To benchmark the performance of LTR_FINDER_parallel, we selected four plant genomes with sizes varying from 120 Mb to 14.5 Gb, which are Arabidopsis thaliana (version TAIR10) [5], Oryza sativa (rice, version MSU7) [6, 7], Zea mays (maize, version AGPv4) [8], and Triticum aestivum (wheat, version CS1.0) [9], respectively. Each of the genomes was analyzed both sequentially (1 thread) and in parallel (36 threads) with wall clock time and maximum memory recorded.

Using our method, we observe 5X - 8500X increase in speed for plant genomes with varying sizes (Table 1). For the 14.5 Gb bread wheat genome, the original LTR_FINDER took 10,169 h, or 1.16 years, to complete, while the multithreading version completed in 72 min on a modern server with 36 threads, demonstrating an 8500X increase in speed (Table 1). Even we analyzed each wheat chromosome separately, the original LTR_FINDER still took 20 days on average to complete. Among the genomes we tested, the parallel version of LTR_FINDER produced slightly different numbers of LTR candidates when compared to those generated using the original version (0–2.73%; Table 1), which is likely due to the use of the dynamic task control approach for processing of heavily nested regions. By filtering out LTR candidates in the rice genome with LTR_retriever [1], we found a difference of 28 LTR elements (out of ~ 1950 filtered elements) between results from the original version and the parallel version of LTR_FINDER. Of these 28 elements, 25 of them were located at the sequence split sites. However, all of the 28 elements were represented by similar full-length copies identified from other locations in the genome, indicating little loss in terms of the coverage of final library for LTR retrotransposons. Given the substantial speed improvement (Table 1), we consider the parallel version to be a promising solution for large genomes.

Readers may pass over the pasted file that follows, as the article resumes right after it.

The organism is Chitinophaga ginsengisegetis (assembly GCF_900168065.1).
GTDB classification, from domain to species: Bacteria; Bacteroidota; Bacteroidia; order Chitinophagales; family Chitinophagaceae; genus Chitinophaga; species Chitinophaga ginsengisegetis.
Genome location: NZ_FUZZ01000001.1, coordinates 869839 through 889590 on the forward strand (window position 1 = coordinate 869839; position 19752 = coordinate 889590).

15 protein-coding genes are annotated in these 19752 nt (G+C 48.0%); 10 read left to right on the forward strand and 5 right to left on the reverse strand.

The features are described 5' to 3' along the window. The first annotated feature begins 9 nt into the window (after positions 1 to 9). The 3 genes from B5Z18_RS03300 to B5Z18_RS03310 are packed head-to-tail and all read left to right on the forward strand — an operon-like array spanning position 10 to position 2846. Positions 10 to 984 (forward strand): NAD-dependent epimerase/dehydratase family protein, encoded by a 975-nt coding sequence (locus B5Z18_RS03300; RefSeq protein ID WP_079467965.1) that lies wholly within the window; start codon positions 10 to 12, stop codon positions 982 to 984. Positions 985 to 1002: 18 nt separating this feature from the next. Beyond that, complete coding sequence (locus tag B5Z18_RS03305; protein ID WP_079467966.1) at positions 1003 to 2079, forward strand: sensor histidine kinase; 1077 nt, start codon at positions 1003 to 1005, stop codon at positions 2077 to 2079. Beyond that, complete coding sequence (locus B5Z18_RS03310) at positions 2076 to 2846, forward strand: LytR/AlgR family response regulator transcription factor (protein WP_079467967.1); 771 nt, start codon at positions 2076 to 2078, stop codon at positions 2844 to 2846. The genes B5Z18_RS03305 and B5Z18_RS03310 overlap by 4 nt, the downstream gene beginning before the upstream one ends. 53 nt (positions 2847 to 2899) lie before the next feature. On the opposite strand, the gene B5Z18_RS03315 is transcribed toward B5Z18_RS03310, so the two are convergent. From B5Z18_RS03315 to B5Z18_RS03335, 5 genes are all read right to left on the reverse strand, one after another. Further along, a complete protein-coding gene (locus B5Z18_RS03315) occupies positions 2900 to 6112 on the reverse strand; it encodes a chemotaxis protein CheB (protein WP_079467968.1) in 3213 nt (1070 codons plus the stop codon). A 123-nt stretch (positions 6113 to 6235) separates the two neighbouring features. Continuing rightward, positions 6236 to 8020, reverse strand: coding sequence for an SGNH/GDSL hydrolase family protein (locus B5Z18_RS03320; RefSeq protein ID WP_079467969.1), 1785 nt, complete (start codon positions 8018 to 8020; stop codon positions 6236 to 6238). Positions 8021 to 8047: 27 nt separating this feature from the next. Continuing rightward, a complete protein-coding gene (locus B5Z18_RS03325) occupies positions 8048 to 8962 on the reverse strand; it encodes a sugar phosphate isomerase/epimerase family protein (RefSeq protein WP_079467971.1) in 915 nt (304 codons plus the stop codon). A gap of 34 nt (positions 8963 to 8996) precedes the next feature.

Table 1 Benchmarking the performance of LTR_FINDER_parallel

Availability of data and materials

LTR_FINDER_parallel is freely available at



Endogenous retrovirus

LTR retrotransposon:

Long terminal repeat retrotransposon


Transposable element


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We wish to acknowledge Matthew Hufford (Iowa State University) and Candice Hirsch (University of Minnesota) for helpful feedback on a previous version of this manuscript.


This study was supported by National Science Foundation (IOS-1740874 to N.J.); United States Department of Agriculture National Institute of Food and Agriculture and AgBioResearch at Michigan State University (Hatch grant MICL02408 to N.J.).

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SO and NJ conceived this study. SO developed the code and analyzed the genomes. SO and NJ wrote and revised the manuscript. All authors read and approved the final manuscript.

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Correspondence to Ning Jiang.

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Ou, S., Jiang, N. LTR_FINDER_parallel: parallelization of LTR_FINDER enabling rapid identification of long terminal repeat retrotransposons. Mobile DNA 10, 48 (2019).